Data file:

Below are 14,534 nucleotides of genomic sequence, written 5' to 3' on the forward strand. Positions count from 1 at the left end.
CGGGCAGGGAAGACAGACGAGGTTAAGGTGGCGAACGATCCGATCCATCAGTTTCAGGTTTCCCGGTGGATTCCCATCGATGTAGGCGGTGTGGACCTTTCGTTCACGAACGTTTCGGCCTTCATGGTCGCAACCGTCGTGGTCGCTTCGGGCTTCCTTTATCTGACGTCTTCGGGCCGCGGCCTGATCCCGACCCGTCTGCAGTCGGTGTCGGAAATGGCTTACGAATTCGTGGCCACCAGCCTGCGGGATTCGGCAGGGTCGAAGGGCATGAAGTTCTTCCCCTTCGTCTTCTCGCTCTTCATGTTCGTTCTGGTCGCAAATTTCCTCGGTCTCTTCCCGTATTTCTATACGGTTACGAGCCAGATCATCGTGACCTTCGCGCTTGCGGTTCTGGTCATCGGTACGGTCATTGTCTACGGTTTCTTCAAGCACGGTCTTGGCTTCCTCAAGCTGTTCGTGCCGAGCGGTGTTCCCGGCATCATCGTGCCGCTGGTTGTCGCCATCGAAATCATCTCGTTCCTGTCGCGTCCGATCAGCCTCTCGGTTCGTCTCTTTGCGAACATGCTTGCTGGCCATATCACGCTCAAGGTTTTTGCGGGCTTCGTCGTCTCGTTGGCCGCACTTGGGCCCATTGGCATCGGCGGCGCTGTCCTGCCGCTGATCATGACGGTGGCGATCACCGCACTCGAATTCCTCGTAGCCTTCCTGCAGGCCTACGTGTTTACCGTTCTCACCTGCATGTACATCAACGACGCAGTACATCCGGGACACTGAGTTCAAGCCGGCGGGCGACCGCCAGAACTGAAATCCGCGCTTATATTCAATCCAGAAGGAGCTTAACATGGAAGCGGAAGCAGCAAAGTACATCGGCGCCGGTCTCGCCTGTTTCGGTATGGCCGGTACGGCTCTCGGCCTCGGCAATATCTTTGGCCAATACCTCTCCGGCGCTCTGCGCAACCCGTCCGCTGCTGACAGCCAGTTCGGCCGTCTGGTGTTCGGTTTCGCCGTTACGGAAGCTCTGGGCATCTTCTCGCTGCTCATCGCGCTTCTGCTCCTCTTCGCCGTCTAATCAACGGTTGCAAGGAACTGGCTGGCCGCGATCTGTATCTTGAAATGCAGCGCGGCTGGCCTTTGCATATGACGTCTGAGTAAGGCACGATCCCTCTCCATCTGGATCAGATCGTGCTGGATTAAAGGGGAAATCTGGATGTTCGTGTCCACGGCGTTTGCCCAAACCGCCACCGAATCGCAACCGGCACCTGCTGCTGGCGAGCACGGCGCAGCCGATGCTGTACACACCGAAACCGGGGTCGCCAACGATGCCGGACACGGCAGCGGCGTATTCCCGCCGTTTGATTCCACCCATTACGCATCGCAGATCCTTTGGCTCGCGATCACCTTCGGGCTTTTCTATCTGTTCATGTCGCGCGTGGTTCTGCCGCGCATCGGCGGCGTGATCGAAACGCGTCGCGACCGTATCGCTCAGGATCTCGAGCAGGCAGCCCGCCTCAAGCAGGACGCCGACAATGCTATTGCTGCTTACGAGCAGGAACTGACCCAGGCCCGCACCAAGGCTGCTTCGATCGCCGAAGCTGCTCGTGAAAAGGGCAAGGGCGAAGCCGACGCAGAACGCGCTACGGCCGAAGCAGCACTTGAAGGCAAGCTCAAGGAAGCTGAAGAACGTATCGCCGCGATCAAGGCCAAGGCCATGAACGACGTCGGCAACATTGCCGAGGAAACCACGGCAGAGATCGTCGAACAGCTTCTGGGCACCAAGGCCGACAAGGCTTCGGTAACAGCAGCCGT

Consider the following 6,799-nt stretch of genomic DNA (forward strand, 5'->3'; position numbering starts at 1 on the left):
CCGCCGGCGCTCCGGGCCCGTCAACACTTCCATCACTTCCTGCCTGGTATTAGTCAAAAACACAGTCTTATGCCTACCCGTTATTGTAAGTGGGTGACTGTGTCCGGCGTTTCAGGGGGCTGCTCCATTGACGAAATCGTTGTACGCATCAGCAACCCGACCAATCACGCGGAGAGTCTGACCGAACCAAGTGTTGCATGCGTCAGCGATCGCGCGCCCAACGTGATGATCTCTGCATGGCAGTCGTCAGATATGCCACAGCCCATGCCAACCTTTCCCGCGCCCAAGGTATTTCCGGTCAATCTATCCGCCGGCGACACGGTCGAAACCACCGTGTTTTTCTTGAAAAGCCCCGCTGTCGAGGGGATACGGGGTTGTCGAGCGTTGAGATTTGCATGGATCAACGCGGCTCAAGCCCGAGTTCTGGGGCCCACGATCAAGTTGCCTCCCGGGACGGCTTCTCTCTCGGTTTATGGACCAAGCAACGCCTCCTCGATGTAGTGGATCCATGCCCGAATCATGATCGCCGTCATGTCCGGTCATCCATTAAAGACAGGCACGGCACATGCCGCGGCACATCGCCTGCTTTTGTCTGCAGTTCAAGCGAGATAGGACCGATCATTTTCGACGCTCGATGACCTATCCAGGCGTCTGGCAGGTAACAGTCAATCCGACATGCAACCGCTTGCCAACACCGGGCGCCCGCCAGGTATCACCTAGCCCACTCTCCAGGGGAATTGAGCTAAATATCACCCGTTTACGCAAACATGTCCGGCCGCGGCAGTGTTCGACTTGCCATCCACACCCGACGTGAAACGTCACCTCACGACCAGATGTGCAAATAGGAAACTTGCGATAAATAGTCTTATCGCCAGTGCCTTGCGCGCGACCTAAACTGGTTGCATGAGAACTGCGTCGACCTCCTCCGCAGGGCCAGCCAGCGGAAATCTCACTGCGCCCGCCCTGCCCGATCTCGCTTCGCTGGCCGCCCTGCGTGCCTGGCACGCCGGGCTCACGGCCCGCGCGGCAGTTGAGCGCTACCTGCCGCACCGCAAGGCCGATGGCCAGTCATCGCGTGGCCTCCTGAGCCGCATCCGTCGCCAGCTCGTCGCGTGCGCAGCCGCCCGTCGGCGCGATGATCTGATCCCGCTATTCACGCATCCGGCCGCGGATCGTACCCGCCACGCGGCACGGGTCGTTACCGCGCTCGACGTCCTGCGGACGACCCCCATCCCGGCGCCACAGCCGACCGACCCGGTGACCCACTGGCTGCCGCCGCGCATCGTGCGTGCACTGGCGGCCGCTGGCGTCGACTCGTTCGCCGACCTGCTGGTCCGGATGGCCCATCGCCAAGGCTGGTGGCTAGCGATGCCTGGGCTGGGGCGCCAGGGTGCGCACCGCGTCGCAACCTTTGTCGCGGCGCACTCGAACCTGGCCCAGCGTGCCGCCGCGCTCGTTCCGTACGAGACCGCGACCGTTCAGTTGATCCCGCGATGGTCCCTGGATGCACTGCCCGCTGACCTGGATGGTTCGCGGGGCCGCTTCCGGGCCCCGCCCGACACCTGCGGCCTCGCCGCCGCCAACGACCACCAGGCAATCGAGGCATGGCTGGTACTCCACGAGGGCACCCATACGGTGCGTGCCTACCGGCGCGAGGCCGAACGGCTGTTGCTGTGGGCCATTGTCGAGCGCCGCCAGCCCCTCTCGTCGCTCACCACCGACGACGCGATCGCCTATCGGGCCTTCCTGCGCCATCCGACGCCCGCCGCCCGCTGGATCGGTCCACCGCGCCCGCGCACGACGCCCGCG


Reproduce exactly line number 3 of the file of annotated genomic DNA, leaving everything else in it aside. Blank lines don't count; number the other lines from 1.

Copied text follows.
Consider the following 6,799-nt stretch of genomic DNA (forward strand, 5'->3'; position numbering starts at 1 on the left):